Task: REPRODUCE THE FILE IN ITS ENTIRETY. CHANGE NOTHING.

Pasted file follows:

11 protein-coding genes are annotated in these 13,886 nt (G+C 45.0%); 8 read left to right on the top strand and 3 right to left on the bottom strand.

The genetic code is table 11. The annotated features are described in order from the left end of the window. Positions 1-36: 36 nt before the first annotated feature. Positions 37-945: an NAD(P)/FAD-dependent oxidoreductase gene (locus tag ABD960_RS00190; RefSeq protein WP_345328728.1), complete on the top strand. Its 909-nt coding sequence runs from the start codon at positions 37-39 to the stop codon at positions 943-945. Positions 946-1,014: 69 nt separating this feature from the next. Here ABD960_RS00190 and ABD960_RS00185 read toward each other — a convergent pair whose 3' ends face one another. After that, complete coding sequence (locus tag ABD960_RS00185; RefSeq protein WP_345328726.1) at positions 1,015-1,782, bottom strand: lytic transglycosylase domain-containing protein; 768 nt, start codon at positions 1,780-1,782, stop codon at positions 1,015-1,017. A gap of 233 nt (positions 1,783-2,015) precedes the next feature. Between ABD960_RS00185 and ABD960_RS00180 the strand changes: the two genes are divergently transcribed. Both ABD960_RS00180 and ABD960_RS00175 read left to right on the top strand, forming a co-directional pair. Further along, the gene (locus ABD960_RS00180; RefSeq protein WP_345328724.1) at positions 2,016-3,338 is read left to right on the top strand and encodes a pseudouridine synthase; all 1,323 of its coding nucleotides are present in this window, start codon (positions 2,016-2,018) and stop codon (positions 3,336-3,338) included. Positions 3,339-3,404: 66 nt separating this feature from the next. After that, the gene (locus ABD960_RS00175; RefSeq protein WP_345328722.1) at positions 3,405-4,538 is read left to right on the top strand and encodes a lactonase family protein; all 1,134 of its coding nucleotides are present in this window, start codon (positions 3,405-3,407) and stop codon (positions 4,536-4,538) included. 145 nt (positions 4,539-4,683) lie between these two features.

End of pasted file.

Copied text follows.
11 protein-coding genes are annotated in these 13,886 nt (G+C 45.0%); 8 read left to right on the top strand and 3 right to left on the bottom strand.

The genetic code is table 11. The annotated features are described in order from the left end of the window. Positions 1-36: 36 nt before the first annotated feature. Positions 37-945: an NAD(P)/FAD-dependent oxidoreductase gene (locus tag ABD960_RS00190; RefSeq protein WP_345328728.1), complete on the top strand. Its 909-nt coding sequence runs from the start codon at positions 37-39 to the stop codon at positions 943-945. Positions 946-1,014: 69 nt separating this feature from the next. Here ABD960_RS00190 and ABD960_RS00185 read toward each other — a convergent pair whose 3' ends face one another. After that, complete coding sequence (locus tag ABD960_RS00185; RefSeq protein WP_345328726.1) at positions 1,015-1,782, bottom strand: lytic transglycosylase domain-containing protein; 768 nt, start codon at positions 1,780-1,782, stop codon at positions 1,015-1,017. A gap of 233 nt (positions 1,783-2,015) precedes the next feature. Between ABD960_RS00185 and ABD960_RS00180 the strand changes: the two genes are divergently transcribed. Both ABD960_RS00180 and ABD960_RS00175 read left to right on the top strand, forming a co-directional pair. Further along, the gene (locus ABD960_RS00180; RefSeq protein WP_345328724.1) at positions 2,016-3,338 is read left to right on the top strand and encodes a pseudouridine synthase; all 1,323 of its coding nucleotides are present in this window, start codon (positions 2,016-2,018) and stop codon (positions 3,336-3,338) included. Positions 3,339-3,404: 66 nt separating this feature from the next. After that, the gene (locus ABD960_RS00175; RefSeq protein WP_345328722.1) at positions 3,405-4,538 is read left to right on the top strand and encodes a lactonase family protein; all 1,134 of its coding nucleotides are present in this window, start codon (positions 3,405-3,407) and stop codon (positions 4,536-4,538) included. 145 nt (positions 4,539-4,683) lie between these two features.